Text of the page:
Varanasi is compelling and is saved from being labeled a tourist trap thanks to the legitimacy of it’s religious value and stature.  I’m glad we went and I’m glad we’ll never need to return.

candle offerings down the Ganges River. Varanasi, India

floating candles down the Ganges River is a beautiful site to behold.  these offerings can be done for countless reasons, but for us we had our intentions set.

Varanasi is one of the holiest cities in the Hindu faith.  the Mother Ganges river snakes through it and the temples line the banks for miles with stairs that decent into it’s depths.

boats travel up and down with visitors.  occasionally a boat will go out with the body of a child,  a Sadhu or pregnant woman to be submerged in the river.  they are not allowed to be burned at the burning ghats.  people line the stairs day and night doing ritualistic bathing, praying, exercises and socialization.  it is a true cultural hub.

we rented a boat at dawn the day after I learned of my grandfather’s passing away.  i wanted to honor him in the only way i new how considering we were a world away and months from returning.  we lit candles and set them afloat down the river.  i said a prayer.  we then lit a few more candles for our first cat, Harper and poured the remainder of his ashes into the river.  it was a very powerful moment of completion in a very powerful place.

this photograph is from the bow of the boat that took us out that evening.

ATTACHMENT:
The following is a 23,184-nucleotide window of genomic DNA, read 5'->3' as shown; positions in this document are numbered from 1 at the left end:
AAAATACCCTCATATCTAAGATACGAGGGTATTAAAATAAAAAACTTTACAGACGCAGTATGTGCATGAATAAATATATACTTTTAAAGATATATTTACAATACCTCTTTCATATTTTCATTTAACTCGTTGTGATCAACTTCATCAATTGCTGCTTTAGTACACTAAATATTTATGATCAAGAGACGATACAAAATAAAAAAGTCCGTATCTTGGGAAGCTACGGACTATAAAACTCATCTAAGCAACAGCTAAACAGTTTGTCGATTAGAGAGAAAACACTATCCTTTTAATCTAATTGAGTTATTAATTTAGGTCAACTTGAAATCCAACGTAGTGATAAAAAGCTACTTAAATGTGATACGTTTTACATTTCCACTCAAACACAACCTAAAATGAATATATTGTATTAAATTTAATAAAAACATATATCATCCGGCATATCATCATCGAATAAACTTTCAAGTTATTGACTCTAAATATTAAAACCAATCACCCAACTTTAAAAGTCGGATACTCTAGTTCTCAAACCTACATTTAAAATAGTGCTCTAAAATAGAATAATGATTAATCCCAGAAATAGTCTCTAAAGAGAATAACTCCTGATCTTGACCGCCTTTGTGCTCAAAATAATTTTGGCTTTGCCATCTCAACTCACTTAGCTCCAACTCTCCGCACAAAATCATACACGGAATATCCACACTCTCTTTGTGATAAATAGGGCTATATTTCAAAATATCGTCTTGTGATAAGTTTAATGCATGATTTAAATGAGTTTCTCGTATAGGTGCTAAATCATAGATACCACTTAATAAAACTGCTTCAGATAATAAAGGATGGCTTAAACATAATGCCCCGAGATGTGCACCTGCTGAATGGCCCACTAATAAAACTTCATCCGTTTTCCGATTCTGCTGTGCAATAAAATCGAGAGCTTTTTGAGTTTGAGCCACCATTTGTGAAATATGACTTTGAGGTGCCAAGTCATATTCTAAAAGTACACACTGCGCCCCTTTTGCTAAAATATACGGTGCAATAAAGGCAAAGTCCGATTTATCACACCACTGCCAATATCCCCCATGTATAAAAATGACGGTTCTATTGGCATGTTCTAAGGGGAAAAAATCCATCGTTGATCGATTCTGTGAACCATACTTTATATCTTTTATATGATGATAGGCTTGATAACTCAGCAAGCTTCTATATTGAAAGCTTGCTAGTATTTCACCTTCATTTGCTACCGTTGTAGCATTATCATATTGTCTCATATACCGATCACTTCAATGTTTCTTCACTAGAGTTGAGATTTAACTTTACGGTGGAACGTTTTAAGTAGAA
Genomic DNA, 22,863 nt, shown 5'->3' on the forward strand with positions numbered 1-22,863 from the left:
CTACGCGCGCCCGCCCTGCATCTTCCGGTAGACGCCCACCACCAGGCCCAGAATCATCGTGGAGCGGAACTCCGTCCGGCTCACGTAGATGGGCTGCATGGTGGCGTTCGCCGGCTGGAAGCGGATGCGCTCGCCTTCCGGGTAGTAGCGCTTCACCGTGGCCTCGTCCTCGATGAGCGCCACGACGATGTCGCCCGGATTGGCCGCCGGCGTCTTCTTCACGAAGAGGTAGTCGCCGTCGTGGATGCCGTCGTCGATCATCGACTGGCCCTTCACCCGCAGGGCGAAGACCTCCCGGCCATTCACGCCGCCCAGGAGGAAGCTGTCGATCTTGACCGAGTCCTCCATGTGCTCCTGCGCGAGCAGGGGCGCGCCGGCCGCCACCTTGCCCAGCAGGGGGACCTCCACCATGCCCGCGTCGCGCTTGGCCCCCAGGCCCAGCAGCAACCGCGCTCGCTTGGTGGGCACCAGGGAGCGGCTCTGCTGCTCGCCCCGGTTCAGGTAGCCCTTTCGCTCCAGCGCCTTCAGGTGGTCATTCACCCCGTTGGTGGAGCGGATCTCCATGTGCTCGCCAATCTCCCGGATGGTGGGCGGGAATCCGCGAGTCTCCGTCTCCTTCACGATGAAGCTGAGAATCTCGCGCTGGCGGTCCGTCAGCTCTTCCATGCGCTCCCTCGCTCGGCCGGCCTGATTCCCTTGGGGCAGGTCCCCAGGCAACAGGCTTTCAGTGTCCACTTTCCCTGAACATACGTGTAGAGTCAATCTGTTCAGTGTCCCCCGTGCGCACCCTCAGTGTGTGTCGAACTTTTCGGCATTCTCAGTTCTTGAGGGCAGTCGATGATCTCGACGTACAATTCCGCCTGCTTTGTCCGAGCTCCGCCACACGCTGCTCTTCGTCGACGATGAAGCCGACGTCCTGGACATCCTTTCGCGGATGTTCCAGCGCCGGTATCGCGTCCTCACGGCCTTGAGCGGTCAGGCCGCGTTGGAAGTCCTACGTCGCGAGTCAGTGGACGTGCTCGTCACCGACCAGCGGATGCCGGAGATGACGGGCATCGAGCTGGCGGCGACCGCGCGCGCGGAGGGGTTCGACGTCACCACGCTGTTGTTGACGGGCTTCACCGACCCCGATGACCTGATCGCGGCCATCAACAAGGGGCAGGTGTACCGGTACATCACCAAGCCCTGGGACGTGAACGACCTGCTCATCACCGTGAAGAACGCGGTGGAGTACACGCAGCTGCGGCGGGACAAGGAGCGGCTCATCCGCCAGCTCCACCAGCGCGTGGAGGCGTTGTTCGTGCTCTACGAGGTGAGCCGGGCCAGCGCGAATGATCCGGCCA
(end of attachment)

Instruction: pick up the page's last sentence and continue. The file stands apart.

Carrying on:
the Taj Mahal at sunrise. Agra, India

this is one of many photographs i’d like to publish of the Taj Mahal.  it’s the second one on this blog.  we spent a morning there after taking an overnight train from Varanasi.  had to haggle quite a bit for a rickshaw that wouldn’t rip us off too bad.

we spend the evening before looking at the Taj at sunset from across the dry river bed.  it wasn’t until we were inside the compound the next day that we were able to fully appreciate the detail and beauty of this monument to love.

I’m starting a new series called “pictures i like” for the sole purpose of motivating me to share.  Sometimes as a photographer, sheer volume can be a difficult mountain to climb.  By sharing photos as they inspire me, I’ll be more apt to work through them.  When I look for stories and portfolio pieces of work, the pressure of maintaining a level of artistic merit can overshadow the enjoyment of a picture for pictures sake.  Sue and I always remind each other to take “we were there” photographs.  Enjoy…

Sue Fan on a bamboo swing in the Garden of Dreams - Kathmandu Nepal 2009

Download a free 11-song sampler of the artists featured by NPR Music and public radio stations at this March’s South by Southwest music festival in Austin, Texas.

Featuring:
“Written in Reverse” by Spoon from Transference
“The High Road” by Broken Bells from Broken Bells